image: 1978 guidebook image: 1978 crag diagram

The change of subtitle is significant, with the coverage expanding to include Upper Polldubh, the Buzzard Crags, Cumhann/Steall areas and Carpark Crag. In addition to the introduction of HVS and XS, technical pitch grades and star ratings are given for the first time, but some of the historical tidbits have gone and the climb-by-climb first ascent info has been replaced by a single first ascent index. A 'Select Bibliography' points towards further resources, including the SMC Journal articles by Jimmy Ness and Ian Clough noted above.

Two copies available for Members to borrow.

Rock Climbs: Glen Nevis and the Lochaber Outcrops (Ed Grindley, 1985)

image: 1985 crag diagram image: 1985 guidebook

While still centred very much on Polldubh and Glen Nevis, Ed Grindley's guide (published by Cicerone) has expanded again to cover a roadside cragging area from Kentallen to Mallaig. Where the crags of the main Polldubh area were arranged alphabetically in the two Schwartz guides, they're now arranged in three tiers (roadside, second and upper) and left-to-right within these tiers to encourage wandering enchainments. While the new crag diagrams perhaps lack the stylised charm and clarity of Klaus Schwartz's originals, some older route names have (as mentioned above) been restored and the short-lived XS has given way to modern E grades, with the graded list now topped by Exocet at E6!

Two copies available for Members to borrow.

Highland Outcrops and beyond...

image: bouldering guidebook image: 2005 guidebook image: interim guidebook

With the areas covered by previous Glen Nevis guides becoming subsumed into the SMC's Highland Outcrops in 1998, the days of the separate 'Polldubh' guide might appear to have passed. But there have been others, including a mid-1990s Nevisport 'interim' guide, Ed Grindley's later Rock Climbs in Glen Nevis and Tom Ballard's Glen Nevis Bouldering (both 2005 and printed by PrintSmith in Fort William)...

While the 'interim' guide (produced to meet pre-Highland Outcrops demand with the Cicerone guide out of print) gives neither author nor date, it's essentially a partial reprint (edited by Ben Ankers from Grindley's manuscript) of the 1985 guide and must (from the new, 01-style phone numbers in the adverts) date from April 1995 or later. It's a thin, saddle-stitched pocket book, with the selected routes retaining their original (now not always consecutive) route numbers to match those on the unaltered diagrams, and otherwise just the odd correction (note the previously truncated description for route 152, 'Wee One') and a few changes to the new routes 'addendum' at the back to distinguish it from its heftier predecessor.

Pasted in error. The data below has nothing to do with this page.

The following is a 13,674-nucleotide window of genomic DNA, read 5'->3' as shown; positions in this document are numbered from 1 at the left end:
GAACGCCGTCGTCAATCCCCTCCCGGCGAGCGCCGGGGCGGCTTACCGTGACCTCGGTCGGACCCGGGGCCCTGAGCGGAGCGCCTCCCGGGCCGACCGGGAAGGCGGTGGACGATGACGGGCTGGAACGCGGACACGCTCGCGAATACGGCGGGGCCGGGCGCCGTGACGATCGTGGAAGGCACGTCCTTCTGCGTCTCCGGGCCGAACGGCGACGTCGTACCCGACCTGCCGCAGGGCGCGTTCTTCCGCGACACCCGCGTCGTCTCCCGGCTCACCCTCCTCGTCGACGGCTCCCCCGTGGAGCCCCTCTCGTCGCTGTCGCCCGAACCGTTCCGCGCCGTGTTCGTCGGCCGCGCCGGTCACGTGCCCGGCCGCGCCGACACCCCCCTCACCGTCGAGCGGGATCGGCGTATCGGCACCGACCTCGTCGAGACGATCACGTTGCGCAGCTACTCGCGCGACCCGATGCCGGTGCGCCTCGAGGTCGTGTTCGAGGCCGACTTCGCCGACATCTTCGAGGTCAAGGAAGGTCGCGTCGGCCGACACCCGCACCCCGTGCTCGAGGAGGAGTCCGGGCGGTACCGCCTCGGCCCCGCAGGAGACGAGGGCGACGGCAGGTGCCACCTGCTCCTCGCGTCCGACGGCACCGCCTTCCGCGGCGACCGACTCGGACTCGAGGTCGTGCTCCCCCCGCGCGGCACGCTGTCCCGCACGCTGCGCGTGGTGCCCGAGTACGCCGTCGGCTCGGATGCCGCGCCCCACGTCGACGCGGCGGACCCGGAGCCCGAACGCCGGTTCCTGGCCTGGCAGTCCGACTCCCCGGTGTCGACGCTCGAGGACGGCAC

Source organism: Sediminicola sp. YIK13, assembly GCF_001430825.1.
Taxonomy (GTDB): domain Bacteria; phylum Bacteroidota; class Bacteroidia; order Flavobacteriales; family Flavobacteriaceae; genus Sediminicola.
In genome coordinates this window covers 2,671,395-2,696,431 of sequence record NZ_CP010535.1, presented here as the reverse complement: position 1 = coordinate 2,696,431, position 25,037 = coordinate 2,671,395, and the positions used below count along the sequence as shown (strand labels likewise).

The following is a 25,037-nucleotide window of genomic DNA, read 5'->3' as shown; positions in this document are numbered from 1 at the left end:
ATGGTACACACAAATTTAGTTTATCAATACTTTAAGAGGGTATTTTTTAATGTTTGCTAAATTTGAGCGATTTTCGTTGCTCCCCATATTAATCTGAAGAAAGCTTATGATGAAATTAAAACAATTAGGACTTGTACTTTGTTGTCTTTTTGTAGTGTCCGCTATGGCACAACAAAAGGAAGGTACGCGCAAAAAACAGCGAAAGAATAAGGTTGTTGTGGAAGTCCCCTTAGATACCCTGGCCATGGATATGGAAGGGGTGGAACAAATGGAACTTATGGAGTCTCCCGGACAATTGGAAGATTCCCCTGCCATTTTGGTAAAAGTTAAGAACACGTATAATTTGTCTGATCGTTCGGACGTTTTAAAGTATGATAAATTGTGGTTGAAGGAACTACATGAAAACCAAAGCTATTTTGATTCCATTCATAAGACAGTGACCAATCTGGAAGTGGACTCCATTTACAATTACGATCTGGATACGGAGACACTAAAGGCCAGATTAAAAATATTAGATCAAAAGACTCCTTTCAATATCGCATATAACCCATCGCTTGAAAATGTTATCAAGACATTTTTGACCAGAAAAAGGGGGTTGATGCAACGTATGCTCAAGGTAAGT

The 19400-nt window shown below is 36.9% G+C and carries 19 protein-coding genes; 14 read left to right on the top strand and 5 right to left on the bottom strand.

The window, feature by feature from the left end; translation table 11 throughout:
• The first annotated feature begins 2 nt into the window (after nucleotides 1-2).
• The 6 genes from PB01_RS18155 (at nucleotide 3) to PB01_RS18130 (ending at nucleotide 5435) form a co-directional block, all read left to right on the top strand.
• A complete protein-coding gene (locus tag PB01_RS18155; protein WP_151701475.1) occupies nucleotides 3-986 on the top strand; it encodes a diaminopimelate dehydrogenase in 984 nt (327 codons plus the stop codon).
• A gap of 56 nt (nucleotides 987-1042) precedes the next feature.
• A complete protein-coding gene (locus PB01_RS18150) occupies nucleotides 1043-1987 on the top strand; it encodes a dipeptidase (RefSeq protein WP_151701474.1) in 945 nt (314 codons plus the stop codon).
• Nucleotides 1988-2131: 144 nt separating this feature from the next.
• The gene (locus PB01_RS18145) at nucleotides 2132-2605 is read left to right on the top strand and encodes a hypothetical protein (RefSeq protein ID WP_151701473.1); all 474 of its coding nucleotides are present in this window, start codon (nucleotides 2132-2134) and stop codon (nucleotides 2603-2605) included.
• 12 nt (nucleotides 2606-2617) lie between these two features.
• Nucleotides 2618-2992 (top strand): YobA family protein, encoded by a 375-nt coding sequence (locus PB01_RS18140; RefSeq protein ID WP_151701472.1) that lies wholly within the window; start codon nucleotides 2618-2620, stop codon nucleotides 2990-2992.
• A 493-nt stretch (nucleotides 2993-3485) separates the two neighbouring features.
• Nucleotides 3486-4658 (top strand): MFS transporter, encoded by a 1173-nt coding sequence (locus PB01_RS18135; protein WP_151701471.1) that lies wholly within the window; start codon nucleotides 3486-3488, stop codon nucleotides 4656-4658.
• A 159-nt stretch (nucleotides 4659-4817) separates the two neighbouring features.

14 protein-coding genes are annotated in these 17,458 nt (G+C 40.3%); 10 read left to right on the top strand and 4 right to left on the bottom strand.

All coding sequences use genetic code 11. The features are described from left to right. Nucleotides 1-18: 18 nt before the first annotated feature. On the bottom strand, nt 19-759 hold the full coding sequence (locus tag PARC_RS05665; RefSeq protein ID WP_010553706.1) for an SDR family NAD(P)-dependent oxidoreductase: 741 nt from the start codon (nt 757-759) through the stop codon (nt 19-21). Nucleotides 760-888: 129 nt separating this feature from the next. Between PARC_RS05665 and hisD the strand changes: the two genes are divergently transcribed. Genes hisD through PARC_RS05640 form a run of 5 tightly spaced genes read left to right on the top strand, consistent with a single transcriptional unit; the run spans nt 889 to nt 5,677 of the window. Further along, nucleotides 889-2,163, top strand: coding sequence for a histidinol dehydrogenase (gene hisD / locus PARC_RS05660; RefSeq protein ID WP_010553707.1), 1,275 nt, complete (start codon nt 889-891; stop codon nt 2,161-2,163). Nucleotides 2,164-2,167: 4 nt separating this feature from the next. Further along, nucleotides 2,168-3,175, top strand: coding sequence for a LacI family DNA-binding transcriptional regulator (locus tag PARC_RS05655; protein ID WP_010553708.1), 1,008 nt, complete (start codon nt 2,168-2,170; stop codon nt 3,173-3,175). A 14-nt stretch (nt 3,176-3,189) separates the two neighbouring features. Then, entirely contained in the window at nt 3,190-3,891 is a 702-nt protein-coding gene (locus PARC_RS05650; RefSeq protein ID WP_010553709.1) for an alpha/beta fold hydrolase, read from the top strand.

The final, slimline Grindley book is something of a cross between 'definitive' and selected guides, with 'comprehensive and up to date coverage' for the more popular buttresses but others featured less heavily if at all. While the first ascent info has (as with the 'interim' guide) been omitted completely and there are some controversial regradings (eg Secretaries' Super-Direct from HVS to E1), the encroaching trees now being managed by The Polldubh Club (of which Ed was a founder member) are discussed for the first time, there's still a great selection of routes at all grades up to E9 (with French grades also appearing for a handful of hard sport routes) and it's probably still (despite 40+ pages of good coverage in Gary Latter's 2008 Scottish Rock, Volume 1) the most comprehensive 'recent' guide to the area.

(Note that, with the trees coming down and the whole place opening up, Ed had also started photographing the increasingly visible crags to produce a new series of definitive topos for this site, but sadly only a handful of these were ready before his sudden illness and untimely death and our 'topos' section currently remains on hold.)

Five copies of the 2005 Grindley and two copies of the Ballard available for Members to borrow.

And a DVD

image: Heather Hat DVD

While clearly the 'odd one out' here (being still readily available and not a guidebook), the 2007 Polldubh DVD by Heather Hat Productions surely merits a mention on our archive page for its portrayal of four classic climbs from approximately twenty-year intervals as revisited by their first ascentionists (Jimmy Ness on Pinnacle Ridge, Terry Sullivan on Storm, Ed Grindley on Edgehog and Dave MacLeod on Misadventure) as well as a commentary featuring Ness reading from his 1951 SMCJ article.